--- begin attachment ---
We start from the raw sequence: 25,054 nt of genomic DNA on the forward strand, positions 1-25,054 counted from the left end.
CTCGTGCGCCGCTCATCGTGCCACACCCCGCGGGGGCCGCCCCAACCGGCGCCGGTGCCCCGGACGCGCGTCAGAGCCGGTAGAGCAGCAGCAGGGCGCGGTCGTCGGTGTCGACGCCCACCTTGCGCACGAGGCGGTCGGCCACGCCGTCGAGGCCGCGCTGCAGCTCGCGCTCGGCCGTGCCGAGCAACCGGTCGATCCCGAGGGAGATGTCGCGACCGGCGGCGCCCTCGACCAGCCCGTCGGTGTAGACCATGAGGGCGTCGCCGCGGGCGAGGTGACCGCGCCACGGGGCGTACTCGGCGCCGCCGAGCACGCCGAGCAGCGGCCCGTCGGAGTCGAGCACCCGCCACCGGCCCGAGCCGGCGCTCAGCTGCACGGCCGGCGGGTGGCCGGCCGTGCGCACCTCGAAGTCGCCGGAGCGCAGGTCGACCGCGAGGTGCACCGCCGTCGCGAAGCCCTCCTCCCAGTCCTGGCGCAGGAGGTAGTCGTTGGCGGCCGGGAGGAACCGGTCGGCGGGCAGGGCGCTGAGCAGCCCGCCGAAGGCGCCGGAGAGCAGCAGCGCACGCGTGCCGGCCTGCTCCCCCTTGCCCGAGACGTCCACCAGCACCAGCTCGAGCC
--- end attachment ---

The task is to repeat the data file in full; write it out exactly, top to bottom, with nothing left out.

We start from the raw sequence: 25,054 nt of genomic DNA on the forward strand, positions 1-25,054 counted from the left end.
CTCGTGCGCCGCTCATCGTGCCACACCCCGCGGGGGCCGCCCCAACCGGCGCCGGTGCCCCGGACGCGCGTCAGAGCCGGTAGAGCAGCAGCAGGGCGCGGTCGTCGGTGTCGACGCCCACCTTGCGCACGAGGCGGTCGGCCACGCCGTCGAGGCCGCGCTGCAGCTCGCGCTCGGCCGTGCCGAGCAACCGGTCGATCCCGAGGGAGATGTCGCGACCGGCGGCGCCCTCGACCAGCCCGTCGGTGTAGACCATGAGGGCGTCGCCGCGGGCGAGGTGACCGCGCCACGGGGCGTACTCGGCGCCGCCGAGCACGCCGAGCAGCGGCCCGTCGGAGTCGAGCACCCGCCACCGGCCCGAGCCGGCGCTCAGCTGCACGGCCGGCGGGTGGCCGGCCGTGCGCACCTCGAAGTCGCCGGAGCGCAGGTCGACCGCGAGGTGCACCGCCGTCGCGAAGCCCTCCTCCCAGTCCTGGCGCAGGAGGTAGTCGTTGGCGGCCGGGAGGAACCGGTCGGCGGGCAGGGCGCTGAGCAGCCCGCCGAAGGCGCCGGAGAGCAGCAGCGCACGCGTGCCGGCCTGCTCCCCCTTGCCCGAGACGTCCACCAGCACCAGCTCGAGCC